People Can Be Poor Judges Of A Recession’s End
Psst! Have you heard yet? The recession has finally ended. Yes, and it did not end just now, but actually in June 2009!
As hard to swallow as this may be, such were the findings released on Monday of the National Bureau of Economic Research (NBER), an economic group whose job it is to determine when recessions begin and end.
This will be small comfort to the millions of people still struggling to find a job and make ends meet, to the single mother who is about to have her home repossessed and to my next door neighbour who was recently made redundant from his job after years of loyal service.
Yet, the finding by the NBER is official. They reported that the economy bottomed out in June 2009 followed by a slow period of expansion.
So why is it that for many of us, the notion that the economy has pulled out of a recession (albeit over a year ago) is such a surprise and scarcely believable?
I am reminded here of the words of my fellow stock trader and friend, Richard Muller, during a light conversation at lunch:
“People are usually very good at foreseeing the beginning of a recession, but very poor at predicting its end.”
I can see now what Richard had meant. Take a look at the weekly chart for the S&P500 (below), the index of the 500 largest companies in the world.
We can see visually that the market clearly bottomed out in March 2009, three months before the purported “end of the recession” in June. In fact, most traders like me who use some form of technical analysis have been aware of this fact, and so the NBER’s findings were almost what we would have expected.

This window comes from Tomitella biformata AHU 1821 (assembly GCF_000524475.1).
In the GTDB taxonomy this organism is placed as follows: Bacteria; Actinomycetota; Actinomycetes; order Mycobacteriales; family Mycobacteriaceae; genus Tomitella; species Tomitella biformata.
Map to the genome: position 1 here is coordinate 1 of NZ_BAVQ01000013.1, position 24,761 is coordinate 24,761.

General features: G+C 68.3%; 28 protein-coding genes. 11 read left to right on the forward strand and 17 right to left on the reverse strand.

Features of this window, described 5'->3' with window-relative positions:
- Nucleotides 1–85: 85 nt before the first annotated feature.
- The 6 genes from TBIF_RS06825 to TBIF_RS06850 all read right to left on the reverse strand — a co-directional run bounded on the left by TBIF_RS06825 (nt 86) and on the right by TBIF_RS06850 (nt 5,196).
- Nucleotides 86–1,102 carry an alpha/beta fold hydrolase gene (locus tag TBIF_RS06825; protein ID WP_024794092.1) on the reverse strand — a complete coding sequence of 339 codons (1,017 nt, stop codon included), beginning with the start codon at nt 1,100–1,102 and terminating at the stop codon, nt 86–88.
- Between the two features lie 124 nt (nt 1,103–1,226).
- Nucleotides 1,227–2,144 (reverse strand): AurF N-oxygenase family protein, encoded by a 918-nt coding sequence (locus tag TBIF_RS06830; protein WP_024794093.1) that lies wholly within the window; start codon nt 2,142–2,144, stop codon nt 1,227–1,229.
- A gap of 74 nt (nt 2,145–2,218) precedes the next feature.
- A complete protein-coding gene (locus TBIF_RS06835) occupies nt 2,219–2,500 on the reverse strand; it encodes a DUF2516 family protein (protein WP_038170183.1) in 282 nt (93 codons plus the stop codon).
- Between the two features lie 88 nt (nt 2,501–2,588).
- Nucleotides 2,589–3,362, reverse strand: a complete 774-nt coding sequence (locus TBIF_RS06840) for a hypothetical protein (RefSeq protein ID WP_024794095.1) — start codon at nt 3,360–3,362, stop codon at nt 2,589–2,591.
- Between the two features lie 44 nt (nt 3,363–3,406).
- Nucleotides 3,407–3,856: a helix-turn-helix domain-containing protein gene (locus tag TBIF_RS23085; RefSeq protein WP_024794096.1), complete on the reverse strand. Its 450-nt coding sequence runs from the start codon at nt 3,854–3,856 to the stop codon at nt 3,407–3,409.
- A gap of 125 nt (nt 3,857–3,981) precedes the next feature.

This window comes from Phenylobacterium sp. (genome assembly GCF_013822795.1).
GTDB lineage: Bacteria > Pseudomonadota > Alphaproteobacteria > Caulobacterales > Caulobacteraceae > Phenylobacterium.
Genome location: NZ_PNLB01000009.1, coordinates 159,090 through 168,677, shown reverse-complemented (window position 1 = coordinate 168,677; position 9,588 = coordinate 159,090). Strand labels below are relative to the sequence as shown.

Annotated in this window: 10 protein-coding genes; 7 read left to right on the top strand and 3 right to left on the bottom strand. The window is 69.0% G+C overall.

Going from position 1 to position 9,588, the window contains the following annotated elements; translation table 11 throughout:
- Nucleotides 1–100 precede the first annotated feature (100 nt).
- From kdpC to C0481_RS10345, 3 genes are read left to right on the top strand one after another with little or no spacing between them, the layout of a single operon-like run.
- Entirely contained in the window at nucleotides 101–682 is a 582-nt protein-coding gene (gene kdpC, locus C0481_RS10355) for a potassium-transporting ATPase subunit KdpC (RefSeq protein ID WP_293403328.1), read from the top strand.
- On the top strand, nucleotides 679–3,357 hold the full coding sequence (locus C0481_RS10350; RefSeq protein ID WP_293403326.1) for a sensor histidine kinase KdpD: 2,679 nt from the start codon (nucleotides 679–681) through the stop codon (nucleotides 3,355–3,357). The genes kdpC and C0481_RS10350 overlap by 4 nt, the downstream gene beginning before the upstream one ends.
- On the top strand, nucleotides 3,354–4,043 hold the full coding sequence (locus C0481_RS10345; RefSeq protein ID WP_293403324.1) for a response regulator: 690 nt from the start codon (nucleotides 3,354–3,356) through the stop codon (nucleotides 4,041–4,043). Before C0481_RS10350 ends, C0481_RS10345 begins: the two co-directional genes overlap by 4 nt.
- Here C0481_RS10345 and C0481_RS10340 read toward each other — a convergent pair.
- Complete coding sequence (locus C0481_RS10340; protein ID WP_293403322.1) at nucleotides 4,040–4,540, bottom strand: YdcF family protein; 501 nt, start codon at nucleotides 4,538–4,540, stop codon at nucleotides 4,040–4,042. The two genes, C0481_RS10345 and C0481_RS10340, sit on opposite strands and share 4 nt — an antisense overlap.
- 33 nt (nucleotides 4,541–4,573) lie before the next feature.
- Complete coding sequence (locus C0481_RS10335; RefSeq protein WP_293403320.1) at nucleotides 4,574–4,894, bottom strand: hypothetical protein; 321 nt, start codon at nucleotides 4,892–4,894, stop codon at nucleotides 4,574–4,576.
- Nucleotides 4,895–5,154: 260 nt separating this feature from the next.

Moreover, this confirms what I had suspected all along:
the economy lags behind the stock market and the stock market is a leading indicator of the state of the economy.
However, investor sentiment – people’s perception of the state of the economy – seems to lag behind the economy itself.
As to why this phenomenon exists, I cannot be sure (and not something I can go into much detail at this point). One suggestion could be that we tend to expect markets to obey some “common sense” and that downturns should be of equal length to “up-turns”. However, this is not reflected in reality, as markets move much faster downwards than they do upwards – a fact that I will expand upon in later blog posts.
There were also other early signs of a market reversal. The Relative Strength Index (RSI), which typically measures overbought and oversold periods of the market, was diverging with the market’s movement from October 2008 to March 2009 (see above chart). While the market was making new lows, the RSI failed to do the same and instead began to make slightly higher lows. Typically, when this happens, we can spot market turning points and reversals.
Therefore we could say that this was an early signal that the heavy sell-offs were losing their breath and the market was regaining its strength towards early spring of 2009.
There is a joke amongst professional traders that no two economists can ever agree about where we are in the economy – and when they do they seem to come up with the answer a year too late!
That is why I prefer to use the stock market itself as a far more reliable tool for measuring the economy. The market does not lie – its up-ticks and down-ticks are there for everyone to see. How we interpret those up and down ticks is another matter…
Perhaps you have a different opinion and maybe you disagree with me. If so, I would love to hear from you. Feel free to leave me your comments below.